UPDATED: Be careful when upgrading to a SWM-30 multiswitch

You know you want this SWM-30 multiswitch. Not only does it support up to 26 receivers or DVRs, it also gives you full support for 4K in the future. Yeah, the 4K LNB that connects to it isn’t available yet, but that’s temporary. You know it’s coming.

I recently became aware of a problem that can happen when upgrading. If you’re using the SWM-30 to replace the SWM-16, you need to be very careful when replacing the outputs. This is the output side of a SWM-16:

If you compare that to the image above, there’s a difference. On the SWM-30, the PWR port is the top one, while on the SWM-16, it’s the middle one. An earlier version of this article originally reported that if you connect the power inserter into the middle port of the SWM-30 you will fry the SWM-30. After testing and conferring with AT&T’s operations and engineering departments, I’ve confirmed that you should be able to connect the power line to any of the three ports. The original report was incorrect.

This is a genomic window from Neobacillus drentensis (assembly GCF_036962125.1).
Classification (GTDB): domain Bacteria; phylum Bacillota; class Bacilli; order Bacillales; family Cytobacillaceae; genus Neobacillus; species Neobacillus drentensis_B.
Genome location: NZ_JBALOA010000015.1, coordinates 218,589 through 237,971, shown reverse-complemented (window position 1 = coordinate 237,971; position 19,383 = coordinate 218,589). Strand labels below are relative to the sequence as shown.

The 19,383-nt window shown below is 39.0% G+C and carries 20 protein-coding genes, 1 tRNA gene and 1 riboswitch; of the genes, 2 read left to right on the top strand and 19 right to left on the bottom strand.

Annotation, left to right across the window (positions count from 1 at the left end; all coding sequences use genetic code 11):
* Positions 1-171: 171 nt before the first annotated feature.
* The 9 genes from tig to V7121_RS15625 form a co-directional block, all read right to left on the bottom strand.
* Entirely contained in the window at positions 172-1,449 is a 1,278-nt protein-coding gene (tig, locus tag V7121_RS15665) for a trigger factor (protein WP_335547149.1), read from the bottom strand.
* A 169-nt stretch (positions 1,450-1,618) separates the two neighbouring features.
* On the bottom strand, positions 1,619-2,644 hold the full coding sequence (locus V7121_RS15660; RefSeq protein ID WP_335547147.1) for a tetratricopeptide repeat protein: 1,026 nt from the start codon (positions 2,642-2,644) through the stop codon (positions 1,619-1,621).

So, I owe an apology not only to you, my readers, but also to the folks at AT&T who put in a lot of time and effort in testing this multiswitch to make sure it’s safe to put power through any of the three ports. My previous report was based on user testing and I don’t know what happened to fry that person’s multiswitch but I don’t believe it will be a problem with any SWM-30 you receive.

However, you should still be careful when connecting the SWM-30 in an installation that previously housed a SWM-16, for two reasons. First of all, if you connect the old SWM1 line to the PWR line of the SWM-30 you won’t get any signal through that port. Secondly, you should be aware that there is no “crossover” circuit in the SWM30 so that receivers connected to SWM1 will not see receivers connected on SWM2, and vice-versa. You can connect up to 13 tuners on each leg (15 if only Genie equipment is present) so it should be fairly easy to plan which receivers will see which receivers.

About the Author

Stuart Sweet
Stuart Sweet is the editor-in-chief of The Solid Signal Blog and a "master plumber" at Signal Group, LLC. He is the author of over 8,000 articles and longform tutorials including many posted here. Reach him by clicking on "Contact the Editor" at the bottom of this page.